What Did You Do In The Garden?

flowerbug

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i got out for a few hours of digging at the top of the north garden to start reshaping and transplanting creeping thyme to help split and divert the flow of water that keeps coming in from the top. with what i've done today i'll need to see the results of a heavy rain to find out if it is enough or not, but at least i got the first round done. my body sure feels much better after getting a few hours of dirt therapy in too. :)

before i got into the dirt i cleaned up the garlic that has cured and so i can break some bulbs up for replanting and also for putting any extra bulbs into dark storage. i found out last year that wrapping them in towels and then leaving them in the garage all winter doesn't bother them a bit, they'll keep until late winter if we don't eat them all by then they'll start sprouting a little but they won't rot because they're wrapped in something dry that lets extra moisture out.

picked a handful of dry beans that were ready.
 

Zeedman

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Yes, garlic planting time is approaching. I have to make a point of moving & starting the raised bed for the garlic this week, while the soil is fairly dry. No telling if it will get too wet later.

We started harvesting the peppers at home. They did very well, which almost makes up for the poor pepper yield in the rural garden.
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Elephant's Ear, six plants. A sweet pepper with thick walls; as heavy as bells, but more reliable. DW & I will eat many of them, freeze some for winter, and give some to family & friends.

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Trinidad Perfume... looks hot, but its not. Not really sweet either, the closest thing I could compare their flavor to would be orange peel. Crunchy & pleasant. They were planted in partial shade this year (North side of a pole bean trellis) and seem to like those conditions, this is by far the best yield I've had from them.

The soybean harvest continues... only 3 varieties remain. For the most part, after a few days of drying the bushes indoors, DW & I are keeping up with shelling them. Beans are done, but cowpeas still continue to flower & set pods. The second set for MN 13 has begun drying down, which should add significantly to its overall yield.

I opened & scooped out about 1/2 of the seed cucumbers for WI 5207 today. The seed/juice will be fermented for a few days to allow the gel sacs to separate from the seed. The process is very similar to the fermentation & float-off used to process tomato seed.

The Liso Calcutta gherkins left for seed are taking longer to ripen than the cukes. I have been selecting for fewer spines, and these are nearly smooth. That is both promising & frustrating, since those gherkins are the only thing preventing me from mowing & tilling about 1/4 of the rural garden. :rolleyes:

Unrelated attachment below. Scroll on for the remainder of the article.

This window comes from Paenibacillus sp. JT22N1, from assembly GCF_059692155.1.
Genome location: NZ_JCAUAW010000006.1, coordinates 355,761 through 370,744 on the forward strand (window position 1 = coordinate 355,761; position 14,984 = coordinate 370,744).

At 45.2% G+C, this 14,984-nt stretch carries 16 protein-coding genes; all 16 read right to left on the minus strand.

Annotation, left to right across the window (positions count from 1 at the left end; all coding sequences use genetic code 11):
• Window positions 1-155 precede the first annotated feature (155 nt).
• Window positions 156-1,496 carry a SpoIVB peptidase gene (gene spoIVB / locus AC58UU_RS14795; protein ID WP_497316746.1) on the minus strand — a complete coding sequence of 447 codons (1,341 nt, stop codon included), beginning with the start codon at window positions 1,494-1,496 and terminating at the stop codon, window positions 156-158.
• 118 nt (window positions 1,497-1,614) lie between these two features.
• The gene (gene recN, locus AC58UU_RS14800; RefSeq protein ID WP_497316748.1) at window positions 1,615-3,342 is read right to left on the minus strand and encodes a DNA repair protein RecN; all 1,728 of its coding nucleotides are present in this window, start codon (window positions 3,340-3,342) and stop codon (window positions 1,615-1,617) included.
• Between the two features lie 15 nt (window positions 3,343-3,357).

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flowerbug

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went out with a plan this morning. there was a cedar tree planted near the pathway back to the garden that had been overgrowing the pathway for years and each year i kept telling myself that i should trim it back, but of course it didn't get done. until this morning. now at least we can walk down the path without having to walk partway into the neighboring edge of decorations, and perhaps i won't keep knocking them over with buckets i'm carrying as i go by now.

cedar trees make a lot of mulch for themselves. i have a nice pile of it to bury in a garden that can use a bit more height for perching things above the grade for better drainage.

i then went out and scanned some gardens for dry beans that were ready to be picked. not much ready that i could bring in but some here or there.
 
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Prairie Rose

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I went out and looked at the weed patch previously known as my garden and made a list. The humidity has broken here, but it is still hot to be working out in the sun. I plan on starting my list this weekend, after the temperatures drop! I may be moving before the end of the year, but I am going to put the garden to bed just in case I am still here in the spring!
 

flowerbug

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part two of today was getting back into the north garden to start cleaning up the bean plants, weeds and other debris that have been there for a while and when i finished one round of that i had the choice of doing more or moving more Creeping Thyme to get it going around all of the edges - so i did that instead - watered it all in and that was enough for today. it was warm enough out there for me to work up a little sweat but not so bad that i was overheating.

i still have more Creeping Thyme to move to help fill in a slope faster (the more i have growing the fewer weeds i'll have to pull out of there), but that will be for another day...